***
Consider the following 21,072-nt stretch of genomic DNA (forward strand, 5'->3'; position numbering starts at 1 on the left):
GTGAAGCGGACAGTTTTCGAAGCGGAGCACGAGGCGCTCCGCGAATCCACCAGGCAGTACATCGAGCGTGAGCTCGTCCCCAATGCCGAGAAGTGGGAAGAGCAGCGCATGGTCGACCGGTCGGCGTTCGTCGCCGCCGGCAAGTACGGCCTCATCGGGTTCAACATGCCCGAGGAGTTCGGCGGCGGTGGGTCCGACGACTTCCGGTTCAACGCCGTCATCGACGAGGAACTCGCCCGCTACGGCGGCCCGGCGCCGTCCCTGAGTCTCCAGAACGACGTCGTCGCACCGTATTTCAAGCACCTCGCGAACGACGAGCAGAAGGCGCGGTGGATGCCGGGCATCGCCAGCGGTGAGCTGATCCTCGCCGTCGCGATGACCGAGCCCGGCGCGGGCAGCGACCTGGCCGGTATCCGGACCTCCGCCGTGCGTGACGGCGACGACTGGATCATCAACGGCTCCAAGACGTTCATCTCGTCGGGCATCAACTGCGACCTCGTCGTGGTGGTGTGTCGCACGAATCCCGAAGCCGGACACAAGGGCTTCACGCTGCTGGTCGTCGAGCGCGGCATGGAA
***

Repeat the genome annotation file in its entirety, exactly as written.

Consider the following 21,072-nt stretch of genomic DNA (forward strand, 5'->3'; position numbering starts at 1 on the left):
GTGAAGCGGACAGTTTTCGAAGCGGAGCACGAGGCGCTCCGCGAATCCACCAGGCAGTACATCGAGCGTGAGCTCGTCCCCAATGCCGAGAAGTGGGAAGAGCAGCGCATGGTCGACCGGTCGGCGTTCGTCGCCGCCGGCAAGTACGGCCTCATCGGGTTCAACATGCCCGAGGAGTTCGGCGGCGGTGGGTCCGACGACTTCCGGTTCAACGCCGTCATCGACGAGGAACTCGCCCGCTACGGCGGCCCGGCGCCGTCCCTGAGTCTCCAGAACGACGTCGTCGCACCGTATTTCAAGCACCTCGCGAACGACGAGCAGAAGGCGCGGTGGATGCCGGGCATCGCCAGCGGTGAGCTGATCCTCGCCGTCGCGATGACCGAGCCCGGCGCGGGCAGCGACCTGGCCGGTATCCGGACCTCCGCCGTGCGTGACGGCGACGACTGGATCATCAACGGCTCCAAGACGTTCATCTCGTCGGGCATCAACTGCGACCTCGTCGTGGTGGTGTGTCGCACGAATCCCGAAGCCGGACACAAGGGCTTCACGCTGCTGGTCGTCGAGCGCGGCATGGAA